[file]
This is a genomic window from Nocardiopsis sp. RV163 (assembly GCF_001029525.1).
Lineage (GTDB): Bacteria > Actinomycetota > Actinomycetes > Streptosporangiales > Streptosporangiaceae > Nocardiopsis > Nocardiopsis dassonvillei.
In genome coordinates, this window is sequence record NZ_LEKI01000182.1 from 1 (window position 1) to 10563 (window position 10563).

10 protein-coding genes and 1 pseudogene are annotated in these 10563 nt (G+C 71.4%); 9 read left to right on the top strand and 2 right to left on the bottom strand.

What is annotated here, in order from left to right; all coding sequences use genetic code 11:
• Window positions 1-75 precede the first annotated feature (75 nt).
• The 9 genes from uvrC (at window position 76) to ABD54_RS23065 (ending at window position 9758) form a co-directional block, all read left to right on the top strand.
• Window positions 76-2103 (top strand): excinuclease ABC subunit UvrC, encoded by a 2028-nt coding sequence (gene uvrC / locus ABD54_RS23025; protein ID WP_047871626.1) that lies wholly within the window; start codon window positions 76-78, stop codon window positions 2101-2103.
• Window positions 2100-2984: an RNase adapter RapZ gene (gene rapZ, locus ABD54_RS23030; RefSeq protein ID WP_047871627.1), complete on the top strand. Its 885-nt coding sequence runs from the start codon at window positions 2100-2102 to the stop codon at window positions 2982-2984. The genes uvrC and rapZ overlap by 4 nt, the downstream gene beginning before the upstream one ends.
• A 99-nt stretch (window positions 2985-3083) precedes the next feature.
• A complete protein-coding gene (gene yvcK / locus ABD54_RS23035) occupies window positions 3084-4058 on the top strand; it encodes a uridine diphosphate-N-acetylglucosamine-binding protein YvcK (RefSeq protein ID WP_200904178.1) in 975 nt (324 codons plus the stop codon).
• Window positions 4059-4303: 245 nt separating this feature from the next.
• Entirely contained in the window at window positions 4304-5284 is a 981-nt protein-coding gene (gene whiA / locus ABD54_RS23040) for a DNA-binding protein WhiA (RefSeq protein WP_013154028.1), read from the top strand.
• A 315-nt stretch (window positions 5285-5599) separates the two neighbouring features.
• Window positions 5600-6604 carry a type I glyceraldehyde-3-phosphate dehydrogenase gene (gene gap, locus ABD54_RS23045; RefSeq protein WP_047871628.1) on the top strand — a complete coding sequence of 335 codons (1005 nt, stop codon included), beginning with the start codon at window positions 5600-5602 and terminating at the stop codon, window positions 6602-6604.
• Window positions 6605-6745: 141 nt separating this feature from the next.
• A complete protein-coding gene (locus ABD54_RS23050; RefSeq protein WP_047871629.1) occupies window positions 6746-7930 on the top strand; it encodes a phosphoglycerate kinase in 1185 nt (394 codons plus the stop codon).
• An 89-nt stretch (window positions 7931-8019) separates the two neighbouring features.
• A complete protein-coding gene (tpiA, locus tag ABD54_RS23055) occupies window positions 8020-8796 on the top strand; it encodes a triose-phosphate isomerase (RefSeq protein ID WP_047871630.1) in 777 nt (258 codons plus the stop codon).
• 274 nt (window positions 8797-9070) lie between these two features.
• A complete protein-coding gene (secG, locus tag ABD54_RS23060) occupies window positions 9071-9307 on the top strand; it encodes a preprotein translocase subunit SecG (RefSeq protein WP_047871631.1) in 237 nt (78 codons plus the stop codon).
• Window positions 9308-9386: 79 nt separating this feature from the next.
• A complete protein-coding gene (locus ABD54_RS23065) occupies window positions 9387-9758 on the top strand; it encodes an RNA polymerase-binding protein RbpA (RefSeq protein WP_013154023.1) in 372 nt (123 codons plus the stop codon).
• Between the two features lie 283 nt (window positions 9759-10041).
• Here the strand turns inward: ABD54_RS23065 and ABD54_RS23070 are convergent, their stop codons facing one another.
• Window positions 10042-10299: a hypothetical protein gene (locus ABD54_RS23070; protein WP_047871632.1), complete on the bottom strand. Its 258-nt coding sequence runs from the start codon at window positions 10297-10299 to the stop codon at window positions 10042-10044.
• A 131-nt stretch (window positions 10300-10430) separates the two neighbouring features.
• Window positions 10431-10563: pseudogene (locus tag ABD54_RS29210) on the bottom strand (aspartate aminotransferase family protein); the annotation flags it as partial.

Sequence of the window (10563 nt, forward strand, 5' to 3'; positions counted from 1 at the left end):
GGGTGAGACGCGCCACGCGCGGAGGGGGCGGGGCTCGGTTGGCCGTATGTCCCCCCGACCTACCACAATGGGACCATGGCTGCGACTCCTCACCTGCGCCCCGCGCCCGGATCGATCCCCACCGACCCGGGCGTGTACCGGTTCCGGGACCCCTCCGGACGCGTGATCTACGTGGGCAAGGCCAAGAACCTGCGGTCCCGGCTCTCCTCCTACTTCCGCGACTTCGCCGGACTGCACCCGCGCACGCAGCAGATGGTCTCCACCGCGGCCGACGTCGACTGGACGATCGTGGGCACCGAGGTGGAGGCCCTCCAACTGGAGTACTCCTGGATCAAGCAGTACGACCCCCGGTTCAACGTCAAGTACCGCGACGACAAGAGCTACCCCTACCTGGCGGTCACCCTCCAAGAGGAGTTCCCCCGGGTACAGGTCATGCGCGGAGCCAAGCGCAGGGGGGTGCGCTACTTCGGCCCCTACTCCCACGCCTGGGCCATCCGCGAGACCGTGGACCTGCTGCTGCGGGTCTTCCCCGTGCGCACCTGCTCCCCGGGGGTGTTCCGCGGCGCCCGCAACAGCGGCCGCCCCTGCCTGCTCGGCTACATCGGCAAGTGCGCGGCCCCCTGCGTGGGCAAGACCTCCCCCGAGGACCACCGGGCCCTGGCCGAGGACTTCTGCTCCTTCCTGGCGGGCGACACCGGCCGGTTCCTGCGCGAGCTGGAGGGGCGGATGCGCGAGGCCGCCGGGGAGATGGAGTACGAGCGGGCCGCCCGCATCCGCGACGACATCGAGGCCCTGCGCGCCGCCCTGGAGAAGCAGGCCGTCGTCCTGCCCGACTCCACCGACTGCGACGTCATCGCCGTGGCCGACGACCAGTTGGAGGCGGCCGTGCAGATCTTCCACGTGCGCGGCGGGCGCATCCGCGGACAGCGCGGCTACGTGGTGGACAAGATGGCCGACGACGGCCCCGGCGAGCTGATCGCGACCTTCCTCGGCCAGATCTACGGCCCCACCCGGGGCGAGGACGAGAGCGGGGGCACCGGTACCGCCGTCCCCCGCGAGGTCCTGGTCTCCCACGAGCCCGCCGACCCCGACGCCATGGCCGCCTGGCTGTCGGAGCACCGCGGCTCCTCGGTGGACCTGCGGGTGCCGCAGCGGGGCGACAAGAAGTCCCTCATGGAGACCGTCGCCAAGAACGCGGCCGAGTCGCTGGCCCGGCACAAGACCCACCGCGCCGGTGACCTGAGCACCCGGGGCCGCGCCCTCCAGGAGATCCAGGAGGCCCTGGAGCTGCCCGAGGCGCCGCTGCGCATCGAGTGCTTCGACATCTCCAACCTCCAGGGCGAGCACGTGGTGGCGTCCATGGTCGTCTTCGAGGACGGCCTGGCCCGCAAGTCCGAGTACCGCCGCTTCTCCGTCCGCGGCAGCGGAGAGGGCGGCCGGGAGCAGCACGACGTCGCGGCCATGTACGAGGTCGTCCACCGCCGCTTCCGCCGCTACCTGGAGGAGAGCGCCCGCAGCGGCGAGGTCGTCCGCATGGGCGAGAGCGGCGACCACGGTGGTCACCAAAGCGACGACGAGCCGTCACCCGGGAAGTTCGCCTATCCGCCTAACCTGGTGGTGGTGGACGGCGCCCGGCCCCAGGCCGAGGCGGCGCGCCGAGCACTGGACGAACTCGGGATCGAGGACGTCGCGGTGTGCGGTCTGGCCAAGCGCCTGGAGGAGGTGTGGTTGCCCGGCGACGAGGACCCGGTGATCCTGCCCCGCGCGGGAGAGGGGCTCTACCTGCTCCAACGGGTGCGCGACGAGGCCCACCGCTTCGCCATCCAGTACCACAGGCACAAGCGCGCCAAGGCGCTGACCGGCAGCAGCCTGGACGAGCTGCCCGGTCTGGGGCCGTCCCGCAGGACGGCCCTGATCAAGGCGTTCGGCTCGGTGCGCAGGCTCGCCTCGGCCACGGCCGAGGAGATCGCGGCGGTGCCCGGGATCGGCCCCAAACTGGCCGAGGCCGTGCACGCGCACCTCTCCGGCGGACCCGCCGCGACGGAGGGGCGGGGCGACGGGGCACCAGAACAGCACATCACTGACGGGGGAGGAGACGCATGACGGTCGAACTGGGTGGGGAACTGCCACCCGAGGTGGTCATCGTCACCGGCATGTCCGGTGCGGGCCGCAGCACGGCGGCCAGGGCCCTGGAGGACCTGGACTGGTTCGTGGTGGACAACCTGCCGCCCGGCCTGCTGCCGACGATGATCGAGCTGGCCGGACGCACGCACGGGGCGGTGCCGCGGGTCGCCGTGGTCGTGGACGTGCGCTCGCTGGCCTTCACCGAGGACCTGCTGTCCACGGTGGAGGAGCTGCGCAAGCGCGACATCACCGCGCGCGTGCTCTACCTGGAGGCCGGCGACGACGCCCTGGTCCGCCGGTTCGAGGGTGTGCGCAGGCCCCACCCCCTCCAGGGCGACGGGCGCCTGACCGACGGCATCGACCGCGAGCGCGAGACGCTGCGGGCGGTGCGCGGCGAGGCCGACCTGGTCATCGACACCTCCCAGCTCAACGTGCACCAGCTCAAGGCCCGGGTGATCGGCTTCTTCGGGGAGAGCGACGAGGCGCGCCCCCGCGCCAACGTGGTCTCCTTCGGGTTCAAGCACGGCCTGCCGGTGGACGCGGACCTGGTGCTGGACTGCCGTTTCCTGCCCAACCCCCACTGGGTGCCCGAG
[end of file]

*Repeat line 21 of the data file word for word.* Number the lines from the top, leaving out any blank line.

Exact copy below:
• A complete protein-coding gene (secG, locus tag ABD54_RS23060) occupies window positions 9071-9307 on the top strand; it encodes a preprotein translocase subunit SecG (RefSeq protein WP_047871631.1) in 237 nt (78 codons plus the stop codon).